Simple (ASD, VSD, PFO)
Some congenital cardiovascular defects let blood flow between the heart's
right and left chambers. This happens when a baby is born with an opening
between the wall (septum) that separates the right and left sides of the
heart. This defect is sometimes called "a hole in the heart."
Atrial septal defect (ASD) — An opening exists between the heart's two upper chambers. This
lets some blood from the left atrium (blood that's already been to
the lungs) return via the hole to the right atrium instead of flowing
through the left ventricle, out the aorta and to the body. Many children
with ASD have few, if any, symptoms. Closing the atrial defect by open-heart
surgery in childhood can prevent serious problems later in life.
Ventricular septal defect (VSD) — An opening exists between the heart's two lower chambers. Some
blood that's returned from the lungs and been pumped into the left
ventricle flows to the right ventricle through the hole instead of being
pumped into the aorta. Because the heart has to pump extra blood and is
overworked, it may enlarge.
Patent foramen ovale (PFO) — is a hole in the wall that separates the two upper chambers of
the heart known as the right atrium and left atrium. The hole can be located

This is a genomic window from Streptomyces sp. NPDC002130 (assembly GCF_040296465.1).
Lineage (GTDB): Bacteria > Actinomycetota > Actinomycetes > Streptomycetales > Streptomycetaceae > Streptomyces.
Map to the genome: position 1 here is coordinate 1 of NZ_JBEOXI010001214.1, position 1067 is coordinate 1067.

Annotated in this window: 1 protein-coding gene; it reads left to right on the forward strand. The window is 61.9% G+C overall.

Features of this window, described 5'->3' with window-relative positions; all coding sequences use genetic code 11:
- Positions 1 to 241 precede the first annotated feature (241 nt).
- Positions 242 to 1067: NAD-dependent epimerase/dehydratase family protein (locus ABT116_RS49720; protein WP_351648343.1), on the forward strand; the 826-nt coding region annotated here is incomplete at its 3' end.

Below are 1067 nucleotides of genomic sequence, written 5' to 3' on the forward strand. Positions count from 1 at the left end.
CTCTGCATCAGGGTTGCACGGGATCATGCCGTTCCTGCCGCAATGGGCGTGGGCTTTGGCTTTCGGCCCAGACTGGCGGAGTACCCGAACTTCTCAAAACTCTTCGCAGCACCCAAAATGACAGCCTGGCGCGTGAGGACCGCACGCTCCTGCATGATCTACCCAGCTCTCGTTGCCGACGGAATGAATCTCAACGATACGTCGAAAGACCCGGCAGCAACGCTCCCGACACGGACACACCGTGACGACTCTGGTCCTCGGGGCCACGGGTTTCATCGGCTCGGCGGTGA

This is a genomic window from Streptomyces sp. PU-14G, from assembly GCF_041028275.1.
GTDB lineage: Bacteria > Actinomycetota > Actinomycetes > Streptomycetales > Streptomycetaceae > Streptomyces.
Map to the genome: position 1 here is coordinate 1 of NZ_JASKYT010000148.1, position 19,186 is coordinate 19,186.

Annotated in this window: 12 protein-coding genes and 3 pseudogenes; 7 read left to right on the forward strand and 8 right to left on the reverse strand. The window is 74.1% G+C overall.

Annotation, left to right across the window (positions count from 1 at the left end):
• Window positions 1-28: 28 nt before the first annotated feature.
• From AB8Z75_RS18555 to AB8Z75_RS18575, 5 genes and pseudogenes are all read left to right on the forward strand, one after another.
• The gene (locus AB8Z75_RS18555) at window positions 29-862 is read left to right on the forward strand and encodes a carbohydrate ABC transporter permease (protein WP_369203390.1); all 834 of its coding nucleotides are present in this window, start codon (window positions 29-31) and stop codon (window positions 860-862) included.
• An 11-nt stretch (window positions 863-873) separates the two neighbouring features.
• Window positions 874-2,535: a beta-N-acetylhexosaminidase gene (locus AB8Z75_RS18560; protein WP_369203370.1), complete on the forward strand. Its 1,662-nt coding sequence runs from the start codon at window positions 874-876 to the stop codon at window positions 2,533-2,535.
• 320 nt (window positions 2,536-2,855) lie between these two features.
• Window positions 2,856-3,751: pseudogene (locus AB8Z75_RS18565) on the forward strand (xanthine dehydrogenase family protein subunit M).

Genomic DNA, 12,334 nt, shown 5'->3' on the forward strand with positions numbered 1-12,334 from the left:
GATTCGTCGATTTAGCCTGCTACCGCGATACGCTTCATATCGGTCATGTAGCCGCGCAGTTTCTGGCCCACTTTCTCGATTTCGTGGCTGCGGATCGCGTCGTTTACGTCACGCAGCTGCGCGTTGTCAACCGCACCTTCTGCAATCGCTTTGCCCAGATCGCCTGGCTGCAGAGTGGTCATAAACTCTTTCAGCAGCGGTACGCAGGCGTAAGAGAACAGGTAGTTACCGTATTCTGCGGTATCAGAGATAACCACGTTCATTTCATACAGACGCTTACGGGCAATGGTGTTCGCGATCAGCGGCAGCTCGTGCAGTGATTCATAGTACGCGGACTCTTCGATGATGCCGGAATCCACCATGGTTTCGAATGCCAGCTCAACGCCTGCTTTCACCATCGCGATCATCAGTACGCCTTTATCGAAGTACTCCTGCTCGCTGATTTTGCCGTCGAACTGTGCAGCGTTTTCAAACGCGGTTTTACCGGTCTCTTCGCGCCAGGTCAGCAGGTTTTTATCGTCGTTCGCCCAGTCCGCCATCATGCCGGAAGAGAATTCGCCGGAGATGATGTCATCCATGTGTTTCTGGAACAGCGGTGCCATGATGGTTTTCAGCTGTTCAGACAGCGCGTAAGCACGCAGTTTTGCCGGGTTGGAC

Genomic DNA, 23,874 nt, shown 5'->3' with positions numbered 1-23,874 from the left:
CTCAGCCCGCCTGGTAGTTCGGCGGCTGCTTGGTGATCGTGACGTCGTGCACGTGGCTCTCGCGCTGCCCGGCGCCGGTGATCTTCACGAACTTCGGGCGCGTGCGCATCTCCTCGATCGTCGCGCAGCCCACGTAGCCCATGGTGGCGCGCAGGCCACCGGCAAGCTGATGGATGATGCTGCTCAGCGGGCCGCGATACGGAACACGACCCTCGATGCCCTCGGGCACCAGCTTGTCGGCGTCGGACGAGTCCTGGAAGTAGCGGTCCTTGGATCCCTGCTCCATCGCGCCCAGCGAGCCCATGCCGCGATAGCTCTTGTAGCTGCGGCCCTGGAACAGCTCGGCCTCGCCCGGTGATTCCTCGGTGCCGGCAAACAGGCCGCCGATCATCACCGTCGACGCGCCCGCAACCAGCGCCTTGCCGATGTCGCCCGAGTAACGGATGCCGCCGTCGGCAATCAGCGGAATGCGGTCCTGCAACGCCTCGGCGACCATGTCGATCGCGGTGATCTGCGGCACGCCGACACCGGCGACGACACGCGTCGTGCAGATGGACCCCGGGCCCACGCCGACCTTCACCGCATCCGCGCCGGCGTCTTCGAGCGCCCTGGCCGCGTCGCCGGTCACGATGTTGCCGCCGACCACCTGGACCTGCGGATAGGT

in various locations in the wall (the septum).
If the opening is small, it doesn't strain the heart. In that case,
the only abnormal finding is a loud murmur. But if the opening is large,
open-heart surgery is recommended to close the hole and prevent serious
problems. Some babies with a large ventricular septal defect don't
grow normally and may become undernourished. Babies with VSD may develop
severe symptoms or high blood pressure in their lungs. Repairing a ventricular
septal defect with surgery usually restores normal blood circulation.
The long-term outlook is good, but long-term follow-up is required.
People with unrepaired ventricular septal defects are at risk for getting
an infection of the heart's walls or valves (endocarditis). After
a VSD has been successfully fixed with surgery, antibiotics should no
longer be needed. If surgery or other procedures do not completely repair
the VSD, the person is still at risk for developing endocarditis. Please
see the section on “Endocarditis” at left to determine whether
your child will need to take antibiotics before certain dental